#aagDC in the trees

I was very fortunate to be able to take up an invitation from Aparna Parikh and Nida Rehman to participate in a session at the American Association of Geographers annual meeting in Washington DC earlier this month, on ‘Urban Climates: Power, Development and Environment in South Asia’.

I presented some emerging work on framing the Chennai rainwater harvesting programme as a political and representational project of intervention into the hydrogeology of Chennai, looking at some ways in which groundwater is conceptualised. Other great contributions came from Nipesh Palat Narayanan (on Columbo, Delhi, and being ‘world class’), Shruti Syal (on settlement infrastructure in Mumbai), and Farhana Ahmad (on water provision for two cities in Bangladesh), with helpful responses from Dr Nausheen Anwar (IBA Karachi).

The session was followed by an informal panel discussion which helped to probe some points of interest from the earlier papers, as well as set up productive questions for the upcoming workshop in Cambridge in June, which continues the USF-funded seminar series.

Whilst my abiding visual memory of the AAG will be of the carpet of academics strewn across the (numerous and vast) lobby floors of the Marriot hotel—frantically finishing scripts, engaged in concentrated huddles, or just sleeping it all off—the conference offered a huge amount of other sessions on varied aspects of urbanism, (socio-)ecology, physical geography, multispecies studies, and more. The many sessions I missed out on included Fermented landscapes, Molecular Revolutions, and The ‘work’ of nature. Those I managed to attend emerged mostly by chance, either in conversation, by recommendation, by following my nose, or by following others—rather than by any systematic trawl of the several-hundred pages of schedule.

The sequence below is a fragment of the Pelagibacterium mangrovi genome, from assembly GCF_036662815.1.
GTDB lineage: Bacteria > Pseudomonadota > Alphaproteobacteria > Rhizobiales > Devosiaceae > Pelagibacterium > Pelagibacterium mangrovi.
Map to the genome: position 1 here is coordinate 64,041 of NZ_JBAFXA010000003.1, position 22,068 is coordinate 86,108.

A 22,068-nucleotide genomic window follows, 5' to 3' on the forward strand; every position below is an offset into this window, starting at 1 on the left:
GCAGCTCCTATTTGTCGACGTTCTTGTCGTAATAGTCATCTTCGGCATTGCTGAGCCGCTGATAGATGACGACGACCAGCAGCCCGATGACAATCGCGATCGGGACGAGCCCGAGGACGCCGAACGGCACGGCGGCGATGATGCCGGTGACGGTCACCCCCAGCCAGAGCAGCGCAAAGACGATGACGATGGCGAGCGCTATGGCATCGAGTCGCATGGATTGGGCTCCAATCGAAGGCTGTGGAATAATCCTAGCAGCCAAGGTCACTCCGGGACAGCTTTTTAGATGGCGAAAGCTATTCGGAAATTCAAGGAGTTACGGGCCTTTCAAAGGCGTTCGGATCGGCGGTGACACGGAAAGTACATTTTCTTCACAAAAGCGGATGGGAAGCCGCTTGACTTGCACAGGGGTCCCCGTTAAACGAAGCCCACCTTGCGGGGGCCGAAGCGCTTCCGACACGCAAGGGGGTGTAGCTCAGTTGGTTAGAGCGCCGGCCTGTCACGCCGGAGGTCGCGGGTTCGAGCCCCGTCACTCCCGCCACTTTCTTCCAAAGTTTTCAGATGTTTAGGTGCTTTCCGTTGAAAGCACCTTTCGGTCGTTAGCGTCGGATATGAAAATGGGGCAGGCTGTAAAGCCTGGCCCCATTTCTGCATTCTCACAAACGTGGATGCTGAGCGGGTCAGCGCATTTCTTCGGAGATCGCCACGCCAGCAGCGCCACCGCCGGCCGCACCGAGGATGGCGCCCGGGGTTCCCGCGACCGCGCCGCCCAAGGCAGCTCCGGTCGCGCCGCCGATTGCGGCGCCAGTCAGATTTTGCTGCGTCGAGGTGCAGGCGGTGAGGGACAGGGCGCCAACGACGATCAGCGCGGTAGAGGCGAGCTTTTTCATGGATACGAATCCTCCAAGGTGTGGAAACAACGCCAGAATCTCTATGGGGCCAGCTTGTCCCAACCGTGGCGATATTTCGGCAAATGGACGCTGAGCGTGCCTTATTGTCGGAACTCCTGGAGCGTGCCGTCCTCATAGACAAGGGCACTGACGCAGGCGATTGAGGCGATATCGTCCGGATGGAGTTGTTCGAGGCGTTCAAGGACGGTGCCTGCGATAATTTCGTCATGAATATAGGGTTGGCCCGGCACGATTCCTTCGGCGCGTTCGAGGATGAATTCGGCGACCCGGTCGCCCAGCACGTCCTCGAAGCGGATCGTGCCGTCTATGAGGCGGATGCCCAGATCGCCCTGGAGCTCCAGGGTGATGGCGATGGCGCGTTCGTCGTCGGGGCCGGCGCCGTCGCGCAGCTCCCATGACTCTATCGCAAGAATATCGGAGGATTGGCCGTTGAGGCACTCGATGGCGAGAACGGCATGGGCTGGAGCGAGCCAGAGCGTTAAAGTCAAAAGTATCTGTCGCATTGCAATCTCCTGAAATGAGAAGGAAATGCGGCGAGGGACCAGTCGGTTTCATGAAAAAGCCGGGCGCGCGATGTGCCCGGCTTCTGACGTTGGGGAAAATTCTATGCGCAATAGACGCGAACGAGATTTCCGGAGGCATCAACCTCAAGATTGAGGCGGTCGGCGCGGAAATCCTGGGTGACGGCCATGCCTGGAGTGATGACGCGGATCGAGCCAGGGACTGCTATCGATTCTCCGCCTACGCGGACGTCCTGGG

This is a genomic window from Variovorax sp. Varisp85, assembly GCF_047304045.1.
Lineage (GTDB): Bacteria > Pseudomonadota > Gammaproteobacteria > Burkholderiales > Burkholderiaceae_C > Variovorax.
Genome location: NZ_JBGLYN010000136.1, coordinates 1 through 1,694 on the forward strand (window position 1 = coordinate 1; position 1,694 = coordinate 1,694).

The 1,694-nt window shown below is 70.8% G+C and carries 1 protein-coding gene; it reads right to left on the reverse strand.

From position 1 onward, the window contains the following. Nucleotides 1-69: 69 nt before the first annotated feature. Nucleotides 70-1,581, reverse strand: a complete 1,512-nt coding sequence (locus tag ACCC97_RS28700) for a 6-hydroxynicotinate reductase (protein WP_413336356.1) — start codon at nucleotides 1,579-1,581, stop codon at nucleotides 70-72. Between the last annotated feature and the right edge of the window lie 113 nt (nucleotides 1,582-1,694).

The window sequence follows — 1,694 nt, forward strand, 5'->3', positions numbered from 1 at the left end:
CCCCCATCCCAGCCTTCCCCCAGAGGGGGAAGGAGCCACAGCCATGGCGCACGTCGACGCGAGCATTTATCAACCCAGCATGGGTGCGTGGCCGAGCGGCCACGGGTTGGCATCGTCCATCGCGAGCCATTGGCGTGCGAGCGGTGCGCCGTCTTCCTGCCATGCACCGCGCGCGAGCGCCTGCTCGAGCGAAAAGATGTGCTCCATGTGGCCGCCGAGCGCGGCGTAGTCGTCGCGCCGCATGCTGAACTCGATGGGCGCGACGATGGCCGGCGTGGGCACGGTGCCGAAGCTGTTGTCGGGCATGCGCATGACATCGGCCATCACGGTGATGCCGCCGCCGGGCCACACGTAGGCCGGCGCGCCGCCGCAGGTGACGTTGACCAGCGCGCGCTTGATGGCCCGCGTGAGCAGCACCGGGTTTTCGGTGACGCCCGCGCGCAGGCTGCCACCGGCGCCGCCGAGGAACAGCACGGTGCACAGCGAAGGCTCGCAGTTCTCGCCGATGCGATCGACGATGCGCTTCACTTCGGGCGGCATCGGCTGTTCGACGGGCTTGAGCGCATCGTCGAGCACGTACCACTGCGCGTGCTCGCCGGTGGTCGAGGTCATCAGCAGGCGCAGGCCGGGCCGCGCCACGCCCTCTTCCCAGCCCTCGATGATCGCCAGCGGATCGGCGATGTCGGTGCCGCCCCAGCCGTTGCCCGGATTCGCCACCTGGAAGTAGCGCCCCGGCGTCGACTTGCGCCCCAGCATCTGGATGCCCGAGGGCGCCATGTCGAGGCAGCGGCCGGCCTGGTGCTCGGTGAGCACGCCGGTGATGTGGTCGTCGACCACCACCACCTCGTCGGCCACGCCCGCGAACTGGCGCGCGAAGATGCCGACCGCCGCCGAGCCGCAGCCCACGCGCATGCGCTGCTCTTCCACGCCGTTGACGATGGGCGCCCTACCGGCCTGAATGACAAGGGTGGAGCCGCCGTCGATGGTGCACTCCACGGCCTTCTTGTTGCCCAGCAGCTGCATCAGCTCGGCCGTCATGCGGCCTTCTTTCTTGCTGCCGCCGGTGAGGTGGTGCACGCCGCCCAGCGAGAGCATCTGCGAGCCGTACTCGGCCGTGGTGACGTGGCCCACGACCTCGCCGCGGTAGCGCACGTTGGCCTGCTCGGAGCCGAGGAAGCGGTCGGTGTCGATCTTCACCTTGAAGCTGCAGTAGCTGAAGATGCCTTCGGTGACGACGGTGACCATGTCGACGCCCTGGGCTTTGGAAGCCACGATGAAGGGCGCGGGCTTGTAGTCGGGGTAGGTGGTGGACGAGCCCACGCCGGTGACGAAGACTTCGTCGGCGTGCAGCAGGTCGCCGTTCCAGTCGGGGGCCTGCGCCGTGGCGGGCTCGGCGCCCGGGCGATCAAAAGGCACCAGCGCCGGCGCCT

Following her paper on street dogs in Chennai, I attended the first Multispecies Stories session to hear Krithika Srinivasan’s articulating forms of more-than-human social change in Tamil Nadu, as a counterpoint to narratives of environmental action as bourgeois, middle-class, feminized, etc. The session started with a great paper from Stephanie Rutherford, on co-option of animal stories by the alt-right, and the ’symbolic pliability’ of the wolf (‘animals have always exceeded the representations that have sought to contain them’, ‘it’s the ambivalence of the wolf that matters’), and ended with Kiethen Sutherland contrasting local (Illilowuk) knowledges of beavers with institutionalised conservation schemes.

Laura Denning (who presented at Monsoon [+other] Waters last year) was speaking in the Hydrofeminism stream, and so I attended the first session, where Alysse Kushinski spoke on  ‘leaking’ in a way which chimed with my own work, despite coming from an entirely different place (media studies!).

The afternoon session on Critical engagements with creative geographies was full of fascinating reflections on research tools and creative methods, including a haptic auto-ethnography of using GIS (Philip Nicholson), a powerful report on participatory video/audio/mapping with young people in Milwaukee (Kela Caldwell and Kallista Bley), and an important reflection on the emergent and contingent nature of collaboration (Madhumita Dutta, referring to fieldwork in Sriperumbudur).